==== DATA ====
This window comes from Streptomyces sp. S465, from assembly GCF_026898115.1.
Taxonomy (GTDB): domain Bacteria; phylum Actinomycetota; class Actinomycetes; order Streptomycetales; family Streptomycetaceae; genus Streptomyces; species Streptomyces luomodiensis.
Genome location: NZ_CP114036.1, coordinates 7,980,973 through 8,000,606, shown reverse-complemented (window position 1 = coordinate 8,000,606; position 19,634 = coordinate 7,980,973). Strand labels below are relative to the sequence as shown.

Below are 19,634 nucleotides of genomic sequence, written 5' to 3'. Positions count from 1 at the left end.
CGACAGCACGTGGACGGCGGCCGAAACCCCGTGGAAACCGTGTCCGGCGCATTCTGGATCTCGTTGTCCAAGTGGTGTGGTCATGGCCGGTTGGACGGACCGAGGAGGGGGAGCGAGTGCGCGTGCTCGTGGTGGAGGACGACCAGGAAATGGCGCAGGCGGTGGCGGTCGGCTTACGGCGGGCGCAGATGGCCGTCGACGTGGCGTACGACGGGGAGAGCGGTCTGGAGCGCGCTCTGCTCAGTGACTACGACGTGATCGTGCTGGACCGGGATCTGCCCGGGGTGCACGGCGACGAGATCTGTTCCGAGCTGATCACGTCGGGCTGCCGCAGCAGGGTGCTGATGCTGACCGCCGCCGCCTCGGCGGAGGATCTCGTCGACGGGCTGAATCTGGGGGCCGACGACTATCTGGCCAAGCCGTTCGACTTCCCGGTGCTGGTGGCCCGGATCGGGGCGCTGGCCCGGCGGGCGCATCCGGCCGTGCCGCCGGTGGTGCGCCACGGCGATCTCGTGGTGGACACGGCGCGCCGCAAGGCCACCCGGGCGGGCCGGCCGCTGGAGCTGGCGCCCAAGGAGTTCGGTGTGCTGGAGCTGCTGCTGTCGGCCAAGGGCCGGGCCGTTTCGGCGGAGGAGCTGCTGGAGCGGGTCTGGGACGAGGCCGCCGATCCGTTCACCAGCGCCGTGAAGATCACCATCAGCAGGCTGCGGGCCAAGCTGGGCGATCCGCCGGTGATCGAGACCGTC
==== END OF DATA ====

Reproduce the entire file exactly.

This window comes from Streptomyces sp. S465, from assembly GCF_026898115.1.
Taxonomy (GTDB): domain Bacteria; phylum Actinomycetota; class Actinomycetes; order Streptomycetales; family Streptomycetaceae; genus Streptomyces; species Streptomyces luomodiensis.
Genome location: NZ_CP114036.1, coordinates 7,980,973 through 8,000,606, shown reverse-complemented (window position 1 = coordinate 8,000,606; position 19,634 = coordinate 7,980,973). Strand labels below are relative to the sequence as shown.

Below are 19,634 nucleotides of genomic sequence, written 5' to 3'. Positions count from 1 at the left end.
CGACAGCACGTGGACGGCGGCCGAAACCCCGTGGAAACCGTGTCCGGCGCATTCTGGATCTCGTTGTCCAAGTGGTGTGGTCATGGCCGGTTGGACGGACCGAGGAGGGGGAGCGAGTGCGCGTGCTCGTGGTGGAGGACGACCAGGAAATGGCGCAGGCGGTGGCGGTCGGCTTACGGCGGGCGCAGATGGCCGTCGACGTGGCGTACGACGGGGAGAGCGGTCTGGAGCGCGCTCTGCTCAGTGACTACGACGTGATCGTGCTGGACCGGGATCTGCCCGGGGTGCACGGCGACGAGATCTGTTCCGAGCTGATCACGTCGGGCTGCCGCAGCAGGGTGCTGATGCTGACCGCCGCCGCCTCGGCGGAGGATCTCGTCGACGGGCTGAATCTGGGGGCCGACGACTATCTGGCCAAGCCGTTCGACTTCCCGGTGCTGGTGGCCCGGATCGGGGCGCTGGCCCGGCGGGCGCATCCGGCCGTGCCGCCGGTGGTGCGCCACGGCGATCTCGTGGTGGACACGGCGCGCCGCAAGGCCACCCGGGCGGGCCGGCCGCTGGAGCTGGCGCCCAAGGAGTTCGGTGTGCTGGAGCTGCTGCTGTCGGCCAAGGGCCGGGCCGTTTCGGCGGAGGAGCTGCTGGAGCGGGTCTGGGACGAGGCCGCCGATCCGTTCACCAGCGCCGTGAAGATCACCATCAGCAGGCTGCGGGCCAAGCTGGGCGATCCGCCGGTGATCGAGACCGTC